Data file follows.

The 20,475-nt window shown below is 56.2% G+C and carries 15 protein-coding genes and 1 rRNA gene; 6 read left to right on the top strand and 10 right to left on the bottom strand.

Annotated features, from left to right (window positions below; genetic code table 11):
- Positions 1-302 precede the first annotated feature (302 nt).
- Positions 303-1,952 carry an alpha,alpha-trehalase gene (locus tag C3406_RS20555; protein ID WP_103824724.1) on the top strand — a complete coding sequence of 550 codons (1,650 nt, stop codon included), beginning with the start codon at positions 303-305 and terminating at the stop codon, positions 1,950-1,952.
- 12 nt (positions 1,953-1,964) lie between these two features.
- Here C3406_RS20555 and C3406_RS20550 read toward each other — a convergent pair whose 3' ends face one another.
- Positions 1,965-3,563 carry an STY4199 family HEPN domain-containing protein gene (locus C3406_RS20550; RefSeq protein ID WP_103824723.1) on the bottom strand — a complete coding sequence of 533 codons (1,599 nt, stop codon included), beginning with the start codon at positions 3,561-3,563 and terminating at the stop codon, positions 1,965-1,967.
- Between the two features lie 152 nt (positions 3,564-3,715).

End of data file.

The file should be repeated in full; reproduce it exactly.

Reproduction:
The 20,475-nt window shown below is 56.2% G+C and carries 15 protein-coding genes and 1 rRNA gene; 6 read left to right on the top strand and 10 right to left on the bottom strand.

Annotated features, from left to right (window positions below; genetic code table 11):
- Positions 1-302 precede the first annotated feature (302 nt).
- Positions 303-1,952 carry an alpha,alpha-trehalase gene (locus tag C3406_RS20555; protein ID WP_103824724.1) on the top strand — a complete coding sequence of 550 codons (1,650 nt, stop codon included), beginning with the start codon at positions 303-305 and terminating at the stop codon, positions 1,950-1,952.
- 12 nt (positions 1,953-1,964) lie between these two features.
- Here C3406_RS20555 and C3406_RS20550 read toward each other — a convergent pair whose 3' ends face one another.
- Positions 1,965-3,563 carry an STY4199 family HEPN domain-containing protein gene (locus C3406_RS20550; RefSeq protein ID WP_103824723.1) on the bottom strand — a complete coding sequence of 533 codons (1,599 nt, stop codon included), beginning with the start codon at positions 3,561-3,563 and terminating at the stop codon, positions 1,965-1,967.
- Between the two features lie 152 nt (positions 3,564-3,715).